The length of the noise signal for each frame determines the stretch factor, and fading between the resulting signals of adjacent blocks will give you the impression of an evolving sound.

Make sure that the noise is uncorrelated between frames, i.e. don't use a pre-calculated noise vector.

If you want to process stereo signals, it is probably best to first decompose the stereo signal into its mid and side channels, stretch those independently and convert back to left/right.

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  • $\begingroup$ Thanks for your answer. Ok for taking the magnitude of Fourier coefs. But then, what do you mean exactly by smooth them and get an approx spectral shape for current frame? Can you give an example? Sorry to bother you, but could you describe your algorithm in pseudo code? I'll write a Python version and will post the result on Github then. ~ ~ Last thing: i didn't understand the noise + convolution thing. Why noise and what's the idea behind? $\endgroup$ – Basj Aug 29 '15 at 12:43
  • $\begingroup$ Basj, send me an email (i'm easy to find on the internet) and i'll send some MATLAB code about how to do this. sorry, i am still a Python luddite. $\endgroup$ – robert bristow-johnson Aug 30 '15 at 21:25
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Another way to do extreme time stretching is to pay attention to FFT phase. Use the relative phase difference between two close adjacent analysis frames to do (a better than bin quantized) phase-vocoder frequency estimation of local peaks in a "smoothed spectrum", and then synthesize (continuously, not frame based) from those local peaks plus the addition of any non-peak noise floor.

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  • $\begingroup$ this is the same that i know as locked phase vocoder to me ?? $\endgroup$ – ederwander Aug 29 '15 at 21:10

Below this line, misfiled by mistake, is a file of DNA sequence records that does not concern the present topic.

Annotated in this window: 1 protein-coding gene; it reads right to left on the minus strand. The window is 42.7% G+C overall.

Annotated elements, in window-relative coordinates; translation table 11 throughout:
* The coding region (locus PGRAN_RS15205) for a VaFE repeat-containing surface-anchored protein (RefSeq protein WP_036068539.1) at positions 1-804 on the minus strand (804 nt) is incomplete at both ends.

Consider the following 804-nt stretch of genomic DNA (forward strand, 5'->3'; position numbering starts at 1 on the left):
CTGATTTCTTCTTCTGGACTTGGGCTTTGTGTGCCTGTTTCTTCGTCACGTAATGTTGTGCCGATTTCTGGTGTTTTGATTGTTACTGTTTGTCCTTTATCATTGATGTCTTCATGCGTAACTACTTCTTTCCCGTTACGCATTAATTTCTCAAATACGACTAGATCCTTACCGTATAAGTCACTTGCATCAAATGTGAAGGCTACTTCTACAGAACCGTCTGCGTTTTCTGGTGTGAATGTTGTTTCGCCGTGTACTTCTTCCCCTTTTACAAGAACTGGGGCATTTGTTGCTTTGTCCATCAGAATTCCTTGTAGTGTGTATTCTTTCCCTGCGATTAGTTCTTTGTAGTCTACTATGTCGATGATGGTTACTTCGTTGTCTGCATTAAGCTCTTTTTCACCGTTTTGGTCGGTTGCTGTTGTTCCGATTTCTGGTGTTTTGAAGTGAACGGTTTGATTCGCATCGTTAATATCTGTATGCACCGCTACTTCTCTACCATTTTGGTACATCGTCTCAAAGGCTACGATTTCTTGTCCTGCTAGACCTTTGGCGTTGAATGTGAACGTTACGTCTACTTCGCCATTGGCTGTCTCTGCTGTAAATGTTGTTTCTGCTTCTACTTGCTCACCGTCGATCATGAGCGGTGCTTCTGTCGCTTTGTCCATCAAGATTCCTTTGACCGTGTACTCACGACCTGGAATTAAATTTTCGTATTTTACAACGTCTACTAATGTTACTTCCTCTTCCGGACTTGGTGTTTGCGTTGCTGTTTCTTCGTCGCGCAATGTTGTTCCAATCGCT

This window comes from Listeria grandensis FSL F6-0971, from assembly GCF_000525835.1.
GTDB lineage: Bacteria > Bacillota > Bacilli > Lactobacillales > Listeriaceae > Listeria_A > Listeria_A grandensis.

• $\begingroup$ Thank @hotpaw2. Can you explain a bit in pseudo-code or block diagram like ederwander's answer, it would be great and easier to understand the idea... Thanks! $\endgroup$ – Basj Aug 29 '15 at 21:15
  • $\begingroup$ @hotpaw2, that works reasonably well for small stretch factors where phase coherence plays an important role. For very large stretch factors however, noise will turn into tonal features that are perceived as artifacts. That is why for extreme factors the assumption of spectral stationarity is useful to fill the noise (i.e. greater bandwidth) parts of the spectrum with actual noise. $\endgroup$ – Jazzmaniac Aug 30 '15 at 13:07
  • $\begingroup$ @Jazzmaniac it really makes sense, but i remember that when a wrote an TDHS code was possible stretch monophonic input to the hell, the same can be done using a locked phase vocoder, all depends on the effect you want to achieve,I think it is possible keep phase coherence and do extreme stretching without much perceptible artifacts. $\endgroup$ – ederwander Aug 30 '15 at 14:13
  • $\begingroup$ @ederwander, sure, it will work, but it will make noise become tonal. So if you want to generate soundscapes that evolve over time it doesn't make a huge difference. But keeping the noise noisy can actually help to create a more interesting picture and preserve the real harmonic structure. And disregarding phase of course makes the whole business a lot simpler. $\endgroup$ – Jazzmaniac Aug 30 '15 at 14:24